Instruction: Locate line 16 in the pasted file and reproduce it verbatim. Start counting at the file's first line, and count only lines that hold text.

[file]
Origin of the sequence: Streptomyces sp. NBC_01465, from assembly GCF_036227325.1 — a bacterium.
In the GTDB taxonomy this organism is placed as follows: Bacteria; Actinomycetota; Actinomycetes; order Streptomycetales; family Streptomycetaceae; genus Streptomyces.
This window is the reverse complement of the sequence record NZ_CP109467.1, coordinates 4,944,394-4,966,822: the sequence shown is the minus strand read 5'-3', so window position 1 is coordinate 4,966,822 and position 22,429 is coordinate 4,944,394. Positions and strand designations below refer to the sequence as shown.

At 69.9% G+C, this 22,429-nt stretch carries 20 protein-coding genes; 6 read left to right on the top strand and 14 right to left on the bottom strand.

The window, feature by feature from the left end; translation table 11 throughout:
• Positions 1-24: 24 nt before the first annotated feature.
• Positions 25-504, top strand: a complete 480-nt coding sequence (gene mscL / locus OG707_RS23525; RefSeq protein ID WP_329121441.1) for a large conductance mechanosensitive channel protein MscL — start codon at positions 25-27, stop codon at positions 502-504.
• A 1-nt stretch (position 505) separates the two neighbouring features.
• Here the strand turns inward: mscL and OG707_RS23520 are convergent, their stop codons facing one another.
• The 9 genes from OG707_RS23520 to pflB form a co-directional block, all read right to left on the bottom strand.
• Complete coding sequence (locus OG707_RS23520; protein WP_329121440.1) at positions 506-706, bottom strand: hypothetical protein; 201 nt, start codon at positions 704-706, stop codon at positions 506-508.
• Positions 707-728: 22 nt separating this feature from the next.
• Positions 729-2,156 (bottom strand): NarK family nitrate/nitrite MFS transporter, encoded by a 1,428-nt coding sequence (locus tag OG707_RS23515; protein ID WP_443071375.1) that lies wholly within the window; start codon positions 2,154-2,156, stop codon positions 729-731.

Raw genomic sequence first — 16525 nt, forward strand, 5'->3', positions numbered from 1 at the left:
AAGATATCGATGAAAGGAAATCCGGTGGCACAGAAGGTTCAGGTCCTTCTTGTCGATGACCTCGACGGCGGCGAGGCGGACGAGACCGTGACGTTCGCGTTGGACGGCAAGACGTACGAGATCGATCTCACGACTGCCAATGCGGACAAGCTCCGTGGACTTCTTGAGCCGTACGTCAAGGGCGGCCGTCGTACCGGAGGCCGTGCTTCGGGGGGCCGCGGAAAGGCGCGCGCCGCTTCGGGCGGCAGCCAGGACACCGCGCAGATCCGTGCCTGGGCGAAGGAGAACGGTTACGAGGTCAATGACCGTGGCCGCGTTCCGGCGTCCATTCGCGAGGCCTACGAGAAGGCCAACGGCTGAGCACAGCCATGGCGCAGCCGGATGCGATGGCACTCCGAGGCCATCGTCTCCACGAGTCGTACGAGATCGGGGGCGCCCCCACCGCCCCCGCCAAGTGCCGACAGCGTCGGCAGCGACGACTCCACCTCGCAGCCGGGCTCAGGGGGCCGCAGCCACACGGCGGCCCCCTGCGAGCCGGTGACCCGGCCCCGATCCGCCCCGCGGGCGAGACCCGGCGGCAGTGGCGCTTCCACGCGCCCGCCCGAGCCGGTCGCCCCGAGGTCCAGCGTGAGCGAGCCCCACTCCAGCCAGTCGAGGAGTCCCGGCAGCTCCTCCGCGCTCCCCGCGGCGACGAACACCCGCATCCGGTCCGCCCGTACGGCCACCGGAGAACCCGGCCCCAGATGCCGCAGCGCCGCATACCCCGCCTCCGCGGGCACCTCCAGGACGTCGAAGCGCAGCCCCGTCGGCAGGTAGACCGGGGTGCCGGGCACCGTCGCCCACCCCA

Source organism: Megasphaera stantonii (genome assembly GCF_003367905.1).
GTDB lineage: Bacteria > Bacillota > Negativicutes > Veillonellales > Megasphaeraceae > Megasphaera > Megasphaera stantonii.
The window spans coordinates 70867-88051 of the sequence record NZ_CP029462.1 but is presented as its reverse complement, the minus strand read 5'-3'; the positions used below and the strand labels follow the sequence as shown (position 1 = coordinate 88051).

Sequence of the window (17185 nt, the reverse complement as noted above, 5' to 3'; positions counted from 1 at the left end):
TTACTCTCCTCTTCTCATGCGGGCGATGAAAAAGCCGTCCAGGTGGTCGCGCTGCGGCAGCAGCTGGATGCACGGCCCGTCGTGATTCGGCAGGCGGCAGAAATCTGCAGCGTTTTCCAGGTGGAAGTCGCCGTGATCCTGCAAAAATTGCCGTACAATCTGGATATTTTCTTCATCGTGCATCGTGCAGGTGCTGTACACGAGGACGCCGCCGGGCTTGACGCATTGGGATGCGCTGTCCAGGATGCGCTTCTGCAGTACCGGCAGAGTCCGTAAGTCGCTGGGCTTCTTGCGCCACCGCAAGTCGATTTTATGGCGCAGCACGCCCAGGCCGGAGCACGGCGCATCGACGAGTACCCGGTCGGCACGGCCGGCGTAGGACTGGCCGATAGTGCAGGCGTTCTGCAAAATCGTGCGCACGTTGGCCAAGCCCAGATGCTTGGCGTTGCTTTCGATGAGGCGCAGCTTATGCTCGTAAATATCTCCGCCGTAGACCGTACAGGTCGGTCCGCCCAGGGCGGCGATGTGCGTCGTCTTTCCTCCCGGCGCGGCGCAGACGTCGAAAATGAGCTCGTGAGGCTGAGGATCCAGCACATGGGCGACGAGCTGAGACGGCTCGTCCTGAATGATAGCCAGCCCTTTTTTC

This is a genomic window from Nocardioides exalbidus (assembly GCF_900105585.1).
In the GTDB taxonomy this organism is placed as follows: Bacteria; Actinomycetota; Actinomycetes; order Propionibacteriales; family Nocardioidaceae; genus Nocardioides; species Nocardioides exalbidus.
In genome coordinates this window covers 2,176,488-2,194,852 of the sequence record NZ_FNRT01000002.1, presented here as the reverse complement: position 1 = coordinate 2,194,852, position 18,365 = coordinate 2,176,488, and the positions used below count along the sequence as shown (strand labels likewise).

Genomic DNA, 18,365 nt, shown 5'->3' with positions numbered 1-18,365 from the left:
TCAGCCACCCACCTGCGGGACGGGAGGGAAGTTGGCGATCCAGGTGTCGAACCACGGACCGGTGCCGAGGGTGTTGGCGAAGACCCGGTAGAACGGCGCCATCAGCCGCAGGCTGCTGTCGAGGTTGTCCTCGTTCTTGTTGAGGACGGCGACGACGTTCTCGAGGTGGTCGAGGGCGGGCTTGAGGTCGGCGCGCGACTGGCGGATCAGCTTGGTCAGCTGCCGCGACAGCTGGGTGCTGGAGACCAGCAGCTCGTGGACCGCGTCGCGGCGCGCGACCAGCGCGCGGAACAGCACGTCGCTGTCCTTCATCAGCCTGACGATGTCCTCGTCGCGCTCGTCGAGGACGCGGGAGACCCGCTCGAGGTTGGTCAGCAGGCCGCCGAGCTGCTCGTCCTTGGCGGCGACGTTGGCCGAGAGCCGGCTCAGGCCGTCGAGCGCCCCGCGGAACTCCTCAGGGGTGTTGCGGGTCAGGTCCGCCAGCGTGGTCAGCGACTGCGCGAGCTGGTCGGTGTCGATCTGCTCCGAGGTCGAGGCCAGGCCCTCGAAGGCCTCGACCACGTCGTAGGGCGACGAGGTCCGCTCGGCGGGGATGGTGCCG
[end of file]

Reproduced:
Source organism: Megasphaera stantonii (genome assembly GCF_003367905.1).